Apr 22, 2021


Maori News & Indigenous Views

Te Radar keeps peace over Maori chief

2 min read


(JUSTIN BUTLER) A packed house watched Te Radar, better known as a comedian, play peacemaker as a piece of Taranaki history was debated at New Plymouth’s Puke Ariki Museum on Saturday.

Maori identity Peter Moeahu, military author Richard Stowers of Hamilton and Puke Ariki social history curator Andrew Moffat debated myths and agendas surrounding Nga Ruahine chief Riwha Titokowaru and Prussian mercenary soldier Gustavus Ferdinand von Tempsky. The event highlighted printmaker Marian Maguire’s exhibition, Titokowaru’s Dilemma, at the museum.

In 1868, Von Tempsky, an adventurer who had joined the British armed constabulary, was killed when he attacked Titokowaru’s position at Te Ngutu o te Manu pa in south Taranaki.

Many myths surround how Von Tempsky died and the whereabouts of his military sword which was reported as being kept in up to six places around the country. Most of the debate surrounded the nature of Titokowaru the man, with Mr Moeahu staunch in his defence of the celebrated military strategist.

“Titokowaru was a scholar, a Christian, a preacher, a warrior, a peacemaker, a prophet, a leader, and a martyr,” said Mr Moeahu, who shares a common ancestry with Titokowaru.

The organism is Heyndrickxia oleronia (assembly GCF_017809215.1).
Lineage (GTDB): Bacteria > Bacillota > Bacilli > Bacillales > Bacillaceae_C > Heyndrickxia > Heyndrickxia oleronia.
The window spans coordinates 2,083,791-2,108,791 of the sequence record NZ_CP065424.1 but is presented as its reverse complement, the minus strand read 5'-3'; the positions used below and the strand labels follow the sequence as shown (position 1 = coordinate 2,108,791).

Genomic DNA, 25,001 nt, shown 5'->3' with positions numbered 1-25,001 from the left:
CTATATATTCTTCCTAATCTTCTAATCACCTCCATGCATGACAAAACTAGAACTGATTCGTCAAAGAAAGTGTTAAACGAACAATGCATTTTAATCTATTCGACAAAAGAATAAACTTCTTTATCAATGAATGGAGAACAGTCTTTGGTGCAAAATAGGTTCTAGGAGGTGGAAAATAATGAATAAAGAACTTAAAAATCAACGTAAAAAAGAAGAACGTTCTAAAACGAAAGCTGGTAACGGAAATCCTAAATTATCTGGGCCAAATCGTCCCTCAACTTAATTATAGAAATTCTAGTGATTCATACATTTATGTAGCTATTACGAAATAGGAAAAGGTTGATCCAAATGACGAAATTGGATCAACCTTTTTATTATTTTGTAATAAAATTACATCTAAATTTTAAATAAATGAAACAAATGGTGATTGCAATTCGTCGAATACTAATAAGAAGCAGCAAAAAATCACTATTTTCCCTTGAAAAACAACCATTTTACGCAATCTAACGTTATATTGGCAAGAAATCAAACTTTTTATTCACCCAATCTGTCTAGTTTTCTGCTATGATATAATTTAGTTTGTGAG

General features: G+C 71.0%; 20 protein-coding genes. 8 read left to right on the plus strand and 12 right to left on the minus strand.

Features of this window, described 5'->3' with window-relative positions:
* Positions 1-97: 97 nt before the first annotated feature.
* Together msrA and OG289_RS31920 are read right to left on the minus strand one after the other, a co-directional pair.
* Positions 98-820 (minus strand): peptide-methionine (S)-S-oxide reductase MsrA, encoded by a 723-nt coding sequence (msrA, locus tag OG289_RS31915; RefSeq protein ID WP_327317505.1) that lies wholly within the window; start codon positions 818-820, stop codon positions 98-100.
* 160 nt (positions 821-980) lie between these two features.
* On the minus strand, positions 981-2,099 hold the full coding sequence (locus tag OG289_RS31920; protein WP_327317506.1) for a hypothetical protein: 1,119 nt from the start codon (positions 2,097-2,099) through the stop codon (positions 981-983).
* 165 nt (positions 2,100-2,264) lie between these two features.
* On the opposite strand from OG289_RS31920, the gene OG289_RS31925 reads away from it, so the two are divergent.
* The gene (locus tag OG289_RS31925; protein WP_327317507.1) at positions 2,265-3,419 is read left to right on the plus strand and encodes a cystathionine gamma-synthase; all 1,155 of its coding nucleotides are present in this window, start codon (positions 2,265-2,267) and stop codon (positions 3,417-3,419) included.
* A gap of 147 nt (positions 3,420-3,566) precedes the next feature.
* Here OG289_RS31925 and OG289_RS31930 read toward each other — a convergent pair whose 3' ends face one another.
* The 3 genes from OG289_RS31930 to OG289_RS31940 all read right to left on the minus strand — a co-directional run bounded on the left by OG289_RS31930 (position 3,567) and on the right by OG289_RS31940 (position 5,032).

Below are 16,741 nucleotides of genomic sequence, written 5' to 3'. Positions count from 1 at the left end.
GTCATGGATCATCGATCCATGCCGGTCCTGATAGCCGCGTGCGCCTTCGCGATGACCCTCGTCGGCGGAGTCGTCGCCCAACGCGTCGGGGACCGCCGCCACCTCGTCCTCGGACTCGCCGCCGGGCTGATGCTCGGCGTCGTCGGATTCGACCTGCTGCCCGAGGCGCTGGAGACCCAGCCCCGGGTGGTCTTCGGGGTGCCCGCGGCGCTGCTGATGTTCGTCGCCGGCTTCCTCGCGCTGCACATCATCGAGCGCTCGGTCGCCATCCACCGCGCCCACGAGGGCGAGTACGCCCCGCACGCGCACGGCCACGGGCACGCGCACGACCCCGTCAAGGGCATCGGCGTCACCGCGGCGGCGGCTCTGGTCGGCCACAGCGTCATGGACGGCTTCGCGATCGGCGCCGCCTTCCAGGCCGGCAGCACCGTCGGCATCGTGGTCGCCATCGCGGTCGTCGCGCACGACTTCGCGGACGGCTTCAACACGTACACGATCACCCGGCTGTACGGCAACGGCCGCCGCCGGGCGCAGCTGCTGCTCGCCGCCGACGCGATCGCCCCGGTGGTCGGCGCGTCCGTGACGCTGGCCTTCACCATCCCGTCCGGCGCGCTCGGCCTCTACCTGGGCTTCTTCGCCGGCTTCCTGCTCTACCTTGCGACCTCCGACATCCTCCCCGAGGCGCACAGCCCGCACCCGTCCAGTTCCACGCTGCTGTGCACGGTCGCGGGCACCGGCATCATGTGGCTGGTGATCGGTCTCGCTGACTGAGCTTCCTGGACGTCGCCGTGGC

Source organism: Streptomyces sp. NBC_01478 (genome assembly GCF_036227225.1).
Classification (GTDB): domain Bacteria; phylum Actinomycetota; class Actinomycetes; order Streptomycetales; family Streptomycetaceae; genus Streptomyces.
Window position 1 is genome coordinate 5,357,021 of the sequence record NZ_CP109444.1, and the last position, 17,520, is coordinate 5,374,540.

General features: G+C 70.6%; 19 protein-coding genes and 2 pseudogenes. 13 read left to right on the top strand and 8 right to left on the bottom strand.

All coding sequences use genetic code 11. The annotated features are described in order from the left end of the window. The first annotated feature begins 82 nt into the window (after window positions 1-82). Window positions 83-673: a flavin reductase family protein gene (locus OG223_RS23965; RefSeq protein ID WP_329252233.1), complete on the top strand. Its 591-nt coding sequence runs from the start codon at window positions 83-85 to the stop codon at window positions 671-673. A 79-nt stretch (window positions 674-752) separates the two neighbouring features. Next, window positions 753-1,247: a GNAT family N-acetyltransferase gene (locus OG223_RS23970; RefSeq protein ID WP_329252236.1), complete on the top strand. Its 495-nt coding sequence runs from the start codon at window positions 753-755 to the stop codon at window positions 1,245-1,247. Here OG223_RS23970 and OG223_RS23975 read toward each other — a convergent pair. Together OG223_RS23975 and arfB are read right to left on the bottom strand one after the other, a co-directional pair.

Mr Stowers, the author of 11 books including Von Tempsky and the Forest Rangers, questioned this view of Titokowaru.

“The record was that he played chess with one of his sub-chief’s wives,” said Mr Stowers in reference to the warrior’s alleged infidelities.

“It’s a rumour,” retorted Mr Moeahu. “You know what history is, Richard? It’s his story. Not someone else’s story.”

Mr Moffat took a middle road.

“People often come to view things through a colonial lens,” he said. But he did suggest to Mr Moeahu the pendulum on Titokowaru had swung too far so that he could “do no wrong”.

Members of the audience were encouraged to join the debate.

Trish Coles (Nga Ruahine) explained she was confronted by history every time she walked the streets of Normanby where she and her whanau lived.

“In Normanby, all but one street is named after the army. We have Chute St, Fitzroy, Von Tempsky . . . There are no Maori street names, bar one, in Normanby.

“Every day I am confronted by that army who did those things to Titokowaru,” she said.

Puke Ariki director Fiona Emberton praised the effort of Te Radar who found himself using humour to defuse the potentially heated debate.

“He set it at the right tone so that a reasonably balanced discussion of the moral acts of that time could take place,” she said.

“There are always extra facts which you can’t show on the surface, until you dig a bit deeper.”

Ms Emberton said the debate was a healthy way for both sides to express their views. “It’s important to encourage the community to be critical thinkers.”

Titokowaru’s Dilemma runs at Puke Ariki until June 10.

Justin Butler is a Witt journalism student

– Taranaki Daily News

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